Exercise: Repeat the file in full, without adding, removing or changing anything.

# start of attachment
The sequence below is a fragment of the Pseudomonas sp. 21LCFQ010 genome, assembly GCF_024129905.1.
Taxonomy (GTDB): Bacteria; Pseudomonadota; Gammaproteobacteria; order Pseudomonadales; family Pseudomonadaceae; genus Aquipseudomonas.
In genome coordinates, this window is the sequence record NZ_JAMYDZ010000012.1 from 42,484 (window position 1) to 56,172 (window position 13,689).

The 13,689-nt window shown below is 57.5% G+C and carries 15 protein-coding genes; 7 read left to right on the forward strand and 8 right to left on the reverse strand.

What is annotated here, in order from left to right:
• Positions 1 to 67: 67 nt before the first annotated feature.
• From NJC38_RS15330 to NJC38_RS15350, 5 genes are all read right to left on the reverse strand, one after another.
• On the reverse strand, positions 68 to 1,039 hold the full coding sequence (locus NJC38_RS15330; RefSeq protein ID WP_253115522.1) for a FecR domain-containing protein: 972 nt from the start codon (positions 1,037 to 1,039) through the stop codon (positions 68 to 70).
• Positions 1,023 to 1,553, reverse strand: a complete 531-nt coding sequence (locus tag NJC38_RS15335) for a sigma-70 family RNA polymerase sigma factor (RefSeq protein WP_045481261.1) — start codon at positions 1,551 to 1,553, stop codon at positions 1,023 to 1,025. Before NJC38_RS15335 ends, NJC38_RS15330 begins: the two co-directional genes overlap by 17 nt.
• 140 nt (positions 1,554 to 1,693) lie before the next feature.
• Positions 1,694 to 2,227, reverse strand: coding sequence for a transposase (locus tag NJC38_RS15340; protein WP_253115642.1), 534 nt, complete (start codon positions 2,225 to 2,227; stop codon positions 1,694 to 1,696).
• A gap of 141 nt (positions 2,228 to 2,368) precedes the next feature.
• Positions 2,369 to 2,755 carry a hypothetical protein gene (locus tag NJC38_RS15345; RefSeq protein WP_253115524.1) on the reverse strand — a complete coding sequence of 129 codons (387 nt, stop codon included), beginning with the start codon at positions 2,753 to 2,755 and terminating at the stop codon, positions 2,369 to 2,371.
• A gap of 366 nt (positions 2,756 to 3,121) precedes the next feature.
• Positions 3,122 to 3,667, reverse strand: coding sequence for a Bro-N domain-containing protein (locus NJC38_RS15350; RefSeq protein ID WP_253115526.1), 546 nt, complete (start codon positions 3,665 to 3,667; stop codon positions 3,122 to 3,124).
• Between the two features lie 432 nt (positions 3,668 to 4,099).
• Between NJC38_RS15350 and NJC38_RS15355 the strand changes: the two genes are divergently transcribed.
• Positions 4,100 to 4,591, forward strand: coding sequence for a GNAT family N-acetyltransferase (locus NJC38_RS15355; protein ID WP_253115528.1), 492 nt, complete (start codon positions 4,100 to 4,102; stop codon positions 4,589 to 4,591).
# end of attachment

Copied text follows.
The sequence below is a fragment of the Pseudomonas sp. 21LCFQ010 genome, assembly GCF_024129905.1.
Taxonomy (GTDB): Bacteria; Pseudomonadota; Gammaproteobacteria; order Pseudomonadales; family Pseudomonadaceae; genus Aquipseudomonas.
In genome coordinates, this window is the sequence record NZ_JAMYDZ010000012.1 from 42,484 (window position 1) to 56,172 (window position 13,689).

The 13,689-nt window shown below is 57.5% G+C and carries 15 protein-coding genes; 7 read left to right on the forward strand and 8 right to left on the reverse strand.

What is annotated here, in order from left to right:
• Positions 1 to 67: 67 nt before the first annotated feature.
• From NJC38_RS15330 to NJC38_RS15350, 5 genes are all read right to left on the reverse strand, one after another.
• On the reverse strand, positions 68 to 1,039 hold the full coding sequence (locus NJC38_RS15330; RefSeq protein ID WP_253115522.1) for a FecR domain-containing protein: 972 nt from the start codon (positions 1,037 to 1,039) through the stop codon (positions 68 to 70).
• Positions 1,023 to 1,553, reverse strand: a complete 531-nt coding sequence (locus tag NJC38_RS15335) for a sigma-70 family RNA polymerase sigma factor (RefSeq protein WP_045481261.1) — start codon at positions 1,551 to 1,553, stop codon at positions 1,023 to 1,025. Before NJC38_RS15335 ends, NJC38_RS15330 begins: the two co-directional genes overlap by 17 nt.
• 140 nt (positions 1,554 to 1,693) lie before the next feature.
• Positions 1,694 to 2,227, reverse strand: coding sequence for a transposase (locus tag NJC38_RS15340; protein WP_253115642.1), 534 nt, complete (start codon positions 2,225 to 2,227; stop codon positions 1,694 to 1,696).
• A gap of 141 nt (positions 2,228 to 2,368) precedes the next feature.
• Positions 2,369 to 2,755 carry a hypothetical protein gene (locus tag NJC38_RS15345; RefSeq protein WP_253115524.1) on the reverse strand — a complete coding sequence of 129 codons (387 nt, stop codon included), beginning with the start codon at positions 2,753 to 2,755 and terminating at the stop codon, positions 2,369 to 2,371.
• A gap of 366 nt (positions 2,756 to 3,121) precedes the next feature.
• Positions 3,122 to 3,667, reverse strand: coding sequence for a Bro-N domain-containing protein (locus NJC38_RS15350; RefSeq protein ID WP_253115526.1), 546 nt, complete (start codon positions 3,665 to 3,667; stop codon positions 3,122 to 3,124).
• Between the two features lie 432 nt (positions 3,668 to 4,099).
• Between NJC38_RS15350 and NJC38_RS15355 the strand changes: the two genes are divergently transcribed.
• Positions 4,100 to 4,591, forward strand: coding sequence for a GNAT family N-acetyltransferase (locus NJC38_RS15355; protein ID WP_253115528.1), 492 nt, complete (start codon positions 4,100 to 4,102; stop codon positions 4,589 to 4,591).